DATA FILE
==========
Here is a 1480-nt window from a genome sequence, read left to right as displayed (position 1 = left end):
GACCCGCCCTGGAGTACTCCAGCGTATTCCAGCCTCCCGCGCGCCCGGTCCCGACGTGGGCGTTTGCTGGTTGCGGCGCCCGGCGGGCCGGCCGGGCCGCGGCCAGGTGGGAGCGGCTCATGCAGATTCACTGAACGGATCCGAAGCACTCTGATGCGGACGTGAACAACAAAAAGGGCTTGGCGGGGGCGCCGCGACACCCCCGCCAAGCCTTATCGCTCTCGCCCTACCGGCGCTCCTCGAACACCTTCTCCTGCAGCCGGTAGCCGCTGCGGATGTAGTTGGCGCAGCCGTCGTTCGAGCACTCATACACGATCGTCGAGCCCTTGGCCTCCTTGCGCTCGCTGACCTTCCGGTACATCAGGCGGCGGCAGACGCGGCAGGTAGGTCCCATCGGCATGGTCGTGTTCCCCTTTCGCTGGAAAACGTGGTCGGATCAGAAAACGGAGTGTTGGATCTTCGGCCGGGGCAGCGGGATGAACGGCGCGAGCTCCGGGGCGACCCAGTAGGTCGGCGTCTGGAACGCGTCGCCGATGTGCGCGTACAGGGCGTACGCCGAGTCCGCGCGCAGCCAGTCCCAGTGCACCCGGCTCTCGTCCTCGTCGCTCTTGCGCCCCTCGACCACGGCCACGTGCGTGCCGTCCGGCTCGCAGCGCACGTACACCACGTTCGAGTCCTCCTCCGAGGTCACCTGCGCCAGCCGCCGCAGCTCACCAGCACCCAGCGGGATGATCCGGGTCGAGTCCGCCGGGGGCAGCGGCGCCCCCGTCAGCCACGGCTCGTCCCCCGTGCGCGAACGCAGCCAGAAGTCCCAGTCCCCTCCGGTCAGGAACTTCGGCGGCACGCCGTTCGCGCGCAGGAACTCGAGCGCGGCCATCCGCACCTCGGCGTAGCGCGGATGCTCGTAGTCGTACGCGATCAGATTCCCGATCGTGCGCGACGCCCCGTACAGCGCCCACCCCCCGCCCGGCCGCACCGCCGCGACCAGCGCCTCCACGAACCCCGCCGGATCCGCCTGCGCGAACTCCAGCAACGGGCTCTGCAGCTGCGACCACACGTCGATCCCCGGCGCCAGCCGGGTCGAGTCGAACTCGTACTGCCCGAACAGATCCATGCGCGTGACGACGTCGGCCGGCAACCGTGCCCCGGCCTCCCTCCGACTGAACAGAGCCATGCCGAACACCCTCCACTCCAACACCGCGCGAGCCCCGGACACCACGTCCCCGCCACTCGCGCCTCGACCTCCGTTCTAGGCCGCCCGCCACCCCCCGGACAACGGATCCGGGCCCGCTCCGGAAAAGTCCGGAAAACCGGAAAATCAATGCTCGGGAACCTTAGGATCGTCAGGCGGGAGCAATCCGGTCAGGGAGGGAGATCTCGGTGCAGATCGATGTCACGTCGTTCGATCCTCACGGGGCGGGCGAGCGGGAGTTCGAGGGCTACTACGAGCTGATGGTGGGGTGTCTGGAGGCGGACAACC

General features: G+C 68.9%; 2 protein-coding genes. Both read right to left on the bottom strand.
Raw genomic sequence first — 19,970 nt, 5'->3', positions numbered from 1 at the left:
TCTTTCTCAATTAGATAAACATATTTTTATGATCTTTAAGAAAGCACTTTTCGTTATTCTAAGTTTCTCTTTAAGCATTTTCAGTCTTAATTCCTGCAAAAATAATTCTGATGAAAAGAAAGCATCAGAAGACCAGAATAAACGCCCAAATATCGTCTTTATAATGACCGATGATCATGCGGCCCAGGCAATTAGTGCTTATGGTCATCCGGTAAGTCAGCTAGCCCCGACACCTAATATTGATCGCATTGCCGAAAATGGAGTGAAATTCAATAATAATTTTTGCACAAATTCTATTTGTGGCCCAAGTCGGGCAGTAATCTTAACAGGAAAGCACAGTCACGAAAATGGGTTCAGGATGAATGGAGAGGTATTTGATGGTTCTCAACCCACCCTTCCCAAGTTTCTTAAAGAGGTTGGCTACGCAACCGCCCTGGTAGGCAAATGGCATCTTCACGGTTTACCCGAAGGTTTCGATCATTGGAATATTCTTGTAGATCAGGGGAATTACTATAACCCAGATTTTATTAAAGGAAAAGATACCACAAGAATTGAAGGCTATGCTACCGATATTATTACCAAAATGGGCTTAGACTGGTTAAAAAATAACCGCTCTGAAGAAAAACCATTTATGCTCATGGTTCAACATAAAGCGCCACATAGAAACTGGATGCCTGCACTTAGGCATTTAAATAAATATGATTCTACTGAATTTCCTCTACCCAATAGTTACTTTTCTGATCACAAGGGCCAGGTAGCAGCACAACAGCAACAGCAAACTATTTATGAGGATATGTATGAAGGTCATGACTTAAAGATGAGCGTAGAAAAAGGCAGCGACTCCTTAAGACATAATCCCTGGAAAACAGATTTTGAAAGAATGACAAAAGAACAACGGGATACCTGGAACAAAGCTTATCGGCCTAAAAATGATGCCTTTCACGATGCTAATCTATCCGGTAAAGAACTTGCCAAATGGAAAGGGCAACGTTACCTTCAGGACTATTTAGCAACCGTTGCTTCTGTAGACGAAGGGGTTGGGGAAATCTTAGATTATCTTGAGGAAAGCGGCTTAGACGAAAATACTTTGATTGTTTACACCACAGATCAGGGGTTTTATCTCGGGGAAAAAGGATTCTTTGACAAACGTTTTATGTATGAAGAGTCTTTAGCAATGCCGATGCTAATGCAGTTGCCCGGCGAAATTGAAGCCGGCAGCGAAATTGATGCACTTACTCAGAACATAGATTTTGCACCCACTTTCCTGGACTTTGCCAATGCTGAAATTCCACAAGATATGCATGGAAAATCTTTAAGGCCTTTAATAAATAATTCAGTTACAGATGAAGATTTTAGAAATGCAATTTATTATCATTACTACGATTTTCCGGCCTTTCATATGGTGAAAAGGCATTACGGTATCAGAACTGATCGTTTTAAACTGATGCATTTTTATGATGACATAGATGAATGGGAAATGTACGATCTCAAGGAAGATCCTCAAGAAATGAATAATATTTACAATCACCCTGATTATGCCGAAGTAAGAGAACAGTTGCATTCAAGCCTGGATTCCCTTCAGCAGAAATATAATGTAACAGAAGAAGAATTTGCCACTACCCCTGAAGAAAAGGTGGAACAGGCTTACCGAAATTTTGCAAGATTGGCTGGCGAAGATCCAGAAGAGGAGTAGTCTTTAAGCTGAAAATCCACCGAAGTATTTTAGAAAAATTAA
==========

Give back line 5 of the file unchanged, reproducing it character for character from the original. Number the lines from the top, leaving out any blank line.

TCTTTCTCAATTAGATAAACATATTTTTATGATCTTTAAGAAAGCACTTTTCGTTATTCTAAGTTTCTCTTTAAGCATTTTCAGTCTTAATTCCTGCAAAAATAATTCTGATGAAAAGAAAGCATCAGAAGACCAGAATAAACGCCCAAATATCGTCTTTATAATGACCGATGATCATGCGGCCCAGGCAATTAGTGCTTATGGTCATCCGGTAAGTCAGCTAGCCCCGACACCTAATATTGATCGCATTGCCGAAAATGGAGTGAAATTCAATAATAATTTTTGCACAAATTCTATTTGTGGCCCAAGTCGGGCAGTAATCTTAACAGGAAAGCACAGTCACGAAAATGGGTTCAGGATGAATGGAGAGGTATTTGATGGTTCTCAACCCACCCTTCCCAAGTTTCTTAAAGAGGTTGGCTACGCAACCGCCCTGGTAGGCAAATGGCATCTTCACGGTTTACCCGAAGGTTTCGATCATTGGAATATTCTTGTAGATCAGGGGAATTACTATAACCCAGATTTTATTAAAGGAAAAGATACCACAAGAATTGAAGGCTATGCTACCGATATTATTACCAAAATGGGCTTAGACTGGTTAAAAAATAACCGCTCTGAAGAAAAACCATTTATGCTCATGGTTCAACATAAAGCGCCACATAGAAACTGGATGCCTGCACTTAGGCATTTAAATAAATATGATTCTACTGAATTTCCTCTACCCAATAGTTACTTTTCTGATCACAAGGGCCAGGTAGCAGCACAACAGCAACAGCAAACTATTTATGAGGATATGTATGAAGGTCATGACTTAAAGATGAGCGTAGAAAAAGGCAGCGACTCCTTAAGACATAATCCCTGGAAAACAGATTTTGAAAGAATGACAAAAGAACAACGGGATACCTGGAACAAAGCTTATCGGCCTAAAAATGATGCCTTTCACGATGCTAATCTATCCGGTAAAGAACTTGCCAAATGGAAAGGGCAACGTTACCTTCAGGACTATTTAGCAACCGTTGCTTCTGTAGACGAAGGGGTTGGGGAAATCTTAGATTATCTTGAGGAAAGCGGCTTAGACGAAAATACTTTGATTGTTTACACCACAGATCAGGGGTTTTATCTCGGGGAAAAAGGATTCTTTGACAAACGTTTTATGTATGAAGAGTCTTTAGCAATGCCGATGCTAATGCAGTTGCCCGGCGAAATTGAAGCCGGCAGCGAAATTGATGCACTTACTCAGAACATAGATTTTGCACCCACTTTCCTGGACTTTGCCAATGCTGAAATTCCACAAGATATGCATGGAAAATCTTTAAGGCCTTTAATAAATAATTCAGTTACAGATGAAGATTTTAGAAATGCAATTTATTATCATTACTACGATTTTCCGGCCTTTCATATGGTGAAAAGGCATTACGGTATCAGAACTGATCGTTTTAAACTGATGCATTTTTATGATGACATAGATGAATGGGAAATGTACGATCTCAAGGAAGATCCTCAAGAAATGAATAATATTTACAATCACCCTGATTATGCCGAAGTAAGAGAACAGTTGCATTCAAGCCTGGATTCCCTTCAGCAGAAATATAATGTAACAGAAGAAGAATTTGCCACTACCCCTGAAGAAAAGGTGGAACAGGCTTACCGAAATTTTGCAAGATTGGCTGGCGAAGATCCAGAAGAGGAGTAGTCTTTAAGCTGAAAATCCACCGAAGTATTTTAGAAAAATTAA